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Rubber prices are going up. And it’s causing some tension. The tyre industry is worried, says ET, about prices rising after a year of record low prices.
Benchmark rubber futures in Tokyo Commodity Exchange has risen nearly 5 per cent to 204 Japanese yen per kg in the past two days. Crude oil prices also gained nearly 8 per cent in the last five trading session. Increase in crude oil prices also keep the prices of synthetic rubber and other chemicals higher, said analysts.
The longer story is that world supplies have increased dramatically, and that has caused a worldwide depression in rubber prices as the demand from China ebbed.
Benchmark rubber prices slid to a five-year low in October in Tokyo as trees planted in Asia over the past decade matured and flooded the market just as the Chinese economy slowed. Producers including Indonesia and Thailand, the world’s biggest exporter, are seeking to stem the decline by restricting shipments and reducing growing areas.
An expansion of plantations across Southeast Asia from 2004 to 2011 caused a supply surplus from 2011 through 2016, according to the Singapore-based International Rubber Study Group. The glut is poised to drop to 51,000 tonnes next year from 77,000 tonnes in 2015, it said in January.
To counter the price falls, large producers are now reworking their long term pricing contracts. Earlier, prices would be set according to long term futures prices traded on an exchange – however, as the exchange prices are very low, the producers have decided instead that they’ll price it higher and “ditch” exchange based settlements. This is exactly how it should be done – if you don’t want to sell your stuff at a price, you don’t sell it, cut supply and let the prices increase.
Big Asian rubber producers, including world No. 1 Sri Trang Agro-Industry Plc, said they plan to hike prices sharply, ditching a system of pegging them near the benchmark set by the Singapore SICOM exchange.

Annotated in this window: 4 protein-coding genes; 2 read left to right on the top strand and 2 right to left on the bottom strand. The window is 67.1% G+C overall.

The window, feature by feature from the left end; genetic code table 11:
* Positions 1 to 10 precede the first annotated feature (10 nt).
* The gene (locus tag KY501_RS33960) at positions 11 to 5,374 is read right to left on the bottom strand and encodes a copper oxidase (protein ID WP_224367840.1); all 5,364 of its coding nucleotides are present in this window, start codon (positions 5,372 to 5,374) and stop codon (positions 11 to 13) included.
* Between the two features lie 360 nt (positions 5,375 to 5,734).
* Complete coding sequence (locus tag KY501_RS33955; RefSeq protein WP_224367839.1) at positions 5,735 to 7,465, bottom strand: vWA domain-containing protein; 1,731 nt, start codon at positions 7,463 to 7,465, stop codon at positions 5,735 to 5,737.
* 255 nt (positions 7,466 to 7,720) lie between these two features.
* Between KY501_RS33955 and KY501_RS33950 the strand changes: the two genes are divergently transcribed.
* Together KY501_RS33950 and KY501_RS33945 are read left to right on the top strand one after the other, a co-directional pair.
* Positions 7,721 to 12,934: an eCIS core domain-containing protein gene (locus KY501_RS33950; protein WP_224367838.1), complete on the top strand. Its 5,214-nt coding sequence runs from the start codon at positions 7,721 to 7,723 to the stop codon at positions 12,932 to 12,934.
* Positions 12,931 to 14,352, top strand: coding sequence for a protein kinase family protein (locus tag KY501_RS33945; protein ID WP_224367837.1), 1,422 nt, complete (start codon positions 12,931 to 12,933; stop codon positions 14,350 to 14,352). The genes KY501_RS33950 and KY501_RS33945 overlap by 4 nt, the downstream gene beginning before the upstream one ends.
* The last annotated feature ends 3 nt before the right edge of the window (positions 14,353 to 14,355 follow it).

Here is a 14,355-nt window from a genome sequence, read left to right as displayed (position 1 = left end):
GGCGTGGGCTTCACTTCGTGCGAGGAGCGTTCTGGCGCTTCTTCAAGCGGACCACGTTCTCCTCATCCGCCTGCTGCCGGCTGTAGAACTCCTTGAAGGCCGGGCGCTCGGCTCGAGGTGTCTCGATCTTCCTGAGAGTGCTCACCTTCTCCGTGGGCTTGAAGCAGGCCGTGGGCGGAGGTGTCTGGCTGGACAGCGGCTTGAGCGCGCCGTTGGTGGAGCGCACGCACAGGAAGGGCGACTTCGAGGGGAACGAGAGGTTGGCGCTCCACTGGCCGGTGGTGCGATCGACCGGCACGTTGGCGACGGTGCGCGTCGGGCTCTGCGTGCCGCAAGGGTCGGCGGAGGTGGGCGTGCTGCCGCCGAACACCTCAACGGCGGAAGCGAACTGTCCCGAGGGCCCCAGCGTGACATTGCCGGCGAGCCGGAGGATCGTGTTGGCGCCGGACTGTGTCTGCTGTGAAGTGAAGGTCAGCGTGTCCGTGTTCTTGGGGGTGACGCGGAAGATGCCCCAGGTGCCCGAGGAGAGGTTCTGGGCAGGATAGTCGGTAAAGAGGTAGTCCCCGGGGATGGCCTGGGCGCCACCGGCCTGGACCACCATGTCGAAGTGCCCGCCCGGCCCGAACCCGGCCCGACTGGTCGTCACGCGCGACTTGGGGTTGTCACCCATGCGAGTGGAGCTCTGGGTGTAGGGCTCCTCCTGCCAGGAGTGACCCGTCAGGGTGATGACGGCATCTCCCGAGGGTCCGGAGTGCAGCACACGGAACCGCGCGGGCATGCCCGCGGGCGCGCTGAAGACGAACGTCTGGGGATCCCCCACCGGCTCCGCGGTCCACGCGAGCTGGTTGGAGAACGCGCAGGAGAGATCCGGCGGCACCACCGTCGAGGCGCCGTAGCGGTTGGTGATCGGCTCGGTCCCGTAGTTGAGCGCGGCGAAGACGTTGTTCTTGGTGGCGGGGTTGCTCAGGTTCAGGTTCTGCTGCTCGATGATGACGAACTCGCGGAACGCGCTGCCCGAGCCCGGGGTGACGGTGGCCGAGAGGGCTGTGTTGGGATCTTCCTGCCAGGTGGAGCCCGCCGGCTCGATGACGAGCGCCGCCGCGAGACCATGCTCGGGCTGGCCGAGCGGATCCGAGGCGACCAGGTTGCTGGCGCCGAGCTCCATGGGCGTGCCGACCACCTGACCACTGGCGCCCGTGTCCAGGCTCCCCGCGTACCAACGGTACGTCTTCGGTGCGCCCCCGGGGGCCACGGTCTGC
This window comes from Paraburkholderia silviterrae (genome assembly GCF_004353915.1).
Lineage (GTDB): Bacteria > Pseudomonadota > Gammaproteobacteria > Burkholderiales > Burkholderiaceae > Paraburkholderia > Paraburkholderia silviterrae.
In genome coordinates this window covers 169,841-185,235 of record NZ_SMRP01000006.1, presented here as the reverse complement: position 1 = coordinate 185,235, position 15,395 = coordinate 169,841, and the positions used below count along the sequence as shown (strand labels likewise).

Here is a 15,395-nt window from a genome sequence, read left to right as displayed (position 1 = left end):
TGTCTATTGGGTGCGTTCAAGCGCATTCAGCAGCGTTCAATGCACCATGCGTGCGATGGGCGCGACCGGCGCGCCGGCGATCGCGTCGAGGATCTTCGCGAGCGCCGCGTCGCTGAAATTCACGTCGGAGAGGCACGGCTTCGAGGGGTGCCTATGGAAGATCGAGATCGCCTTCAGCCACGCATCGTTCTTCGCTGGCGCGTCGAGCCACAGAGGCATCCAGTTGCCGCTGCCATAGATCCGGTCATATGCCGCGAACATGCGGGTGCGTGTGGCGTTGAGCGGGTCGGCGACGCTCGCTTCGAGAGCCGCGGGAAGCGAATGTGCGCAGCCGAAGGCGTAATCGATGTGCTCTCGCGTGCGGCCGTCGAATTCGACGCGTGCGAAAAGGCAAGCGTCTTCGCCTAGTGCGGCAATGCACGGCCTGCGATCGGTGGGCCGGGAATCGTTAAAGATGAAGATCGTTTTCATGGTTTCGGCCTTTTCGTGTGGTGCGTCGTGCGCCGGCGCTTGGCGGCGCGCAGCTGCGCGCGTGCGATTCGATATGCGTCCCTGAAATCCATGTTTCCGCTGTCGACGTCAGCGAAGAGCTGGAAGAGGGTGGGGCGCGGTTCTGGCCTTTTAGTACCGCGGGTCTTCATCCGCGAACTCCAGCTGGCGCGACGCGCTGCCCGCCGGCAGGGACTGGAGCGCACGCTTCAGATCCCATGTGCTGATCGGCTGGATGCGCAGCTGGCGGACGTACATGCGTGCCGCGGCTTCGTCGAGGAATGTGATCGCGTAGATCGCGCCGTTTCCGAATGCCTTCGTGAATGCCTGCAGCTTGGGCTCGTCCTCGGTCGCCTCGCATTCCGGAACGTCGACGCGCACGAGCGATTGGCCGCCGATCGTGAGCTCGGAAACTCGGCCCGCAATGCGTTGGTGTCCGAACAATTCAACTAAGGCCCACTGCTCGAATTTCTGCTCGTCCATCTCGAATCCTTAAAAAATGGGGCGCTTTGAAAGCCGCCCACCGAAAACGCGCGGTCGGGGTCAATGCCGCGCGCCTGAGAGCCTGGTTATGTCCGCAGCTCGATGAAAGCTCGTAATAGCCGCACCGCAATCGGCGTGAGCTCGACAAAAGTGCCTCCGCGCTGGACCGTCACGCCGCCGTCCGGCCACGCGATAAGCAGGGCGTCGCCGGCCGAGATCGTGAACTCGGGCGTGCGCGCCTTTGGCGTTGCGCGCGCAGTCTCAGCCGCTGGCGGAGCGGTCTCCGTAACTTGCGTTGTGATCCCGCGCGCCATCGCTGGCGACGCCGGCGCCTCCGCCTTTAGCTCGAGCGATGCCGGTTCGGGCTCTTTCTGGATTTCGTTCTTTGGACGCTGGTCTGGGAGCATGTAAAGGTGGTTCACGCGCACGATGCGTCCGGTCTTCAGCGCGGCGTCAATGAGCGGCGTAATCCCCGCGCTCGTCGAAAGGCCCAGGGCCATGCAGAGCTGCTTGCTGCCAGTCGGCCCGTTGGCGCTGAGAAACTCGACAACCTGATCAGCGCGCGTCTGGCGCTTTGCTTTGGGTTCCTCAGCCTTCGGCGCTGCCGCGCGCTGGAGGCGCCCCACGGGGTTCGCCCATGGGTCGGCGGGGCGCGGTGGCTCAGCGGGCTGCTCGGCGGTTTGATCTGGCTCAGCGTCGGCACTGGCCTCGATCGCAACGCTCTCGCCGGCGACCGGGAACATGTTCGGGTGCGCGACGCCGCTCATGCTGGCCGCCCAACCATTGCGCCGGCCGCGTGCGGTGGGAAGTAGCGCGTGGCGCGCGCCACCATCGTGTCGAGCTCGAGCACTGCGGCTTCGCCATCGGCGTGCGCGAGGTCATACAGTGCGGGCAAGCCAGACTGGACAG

The producers are set to charge a significant premium over the exchange-traded futures contract from the second half of 2015, a move that marks a radical change in an industry where plummeting prices have hit farmers badly.
In India, Kerala is India’s largest rubber producing state and has been hurt badly because of a) lowered prices due to imports and b) drop in prices of synthetic rubber due to drop in crude prices. There, politicians have decided to go another way – to increase import duties to as much as 70%, and to even have the government buy rubber directly from farmers at higher prices! (Manorama)
hough a formula devised in a meeting of stakeholders chaired by Chief Minister Oommen Chandy raised the hopes of the rubber planters and merchants, in effect the price the growers received was lowered by Rs 8 to Rs 12 per kilo. Even the procurement policies of the government have not helped the growers.
These programmes will become effective only when government agencies directly procure rubber, the federation’s office-bearers said. People’s representatives from Kerala should exert pressure on the central government to do so with the Rs 860 crore under its price stability fund. Import duty should be raised to 70 percent as latex is considered an agricultural produce, they demanded.
The recent rise in prices isn’t all that great, really, considering they went up from Rs. 90 a kilo to about Rs. 120 per kilo on average. This is still less than substantially lower than earlier.
Domestic players in the tyre industry, like Ceat, MRF and Apollo Tyres have fallen, but that could also be because the broad market has fallen considerably. Profits for the December quarter saw a big increase for nearly everyone:
For Indian tyre producers, an increase in input duties will hurt. In what could be a double-whammy, an increase in international prices could hit too. Rubber prices and crude prices (for synthetic rubber as an alternative) will remain key to the future prospects of tyre companies.
In the medium term, tyres are a regular replacement concept – you may not buy a new car, but you have to change your tyres every few years. Automakers are starting to see an improvement in sales so tyre manufacturers will piggyback on that as an additional rise. But their margins will be crimped over the next year, should prices of rubber continue to go up.
If rubber supply is crimped due to lower production or deal making by rubber companies, or by natural decrease in availability next year, we might see the recent low in prices as something that will not sustain. Recovery in demand with lower supply means only one things for the rubber market: higher prices. And that means lower margins for tyre producers going forward.
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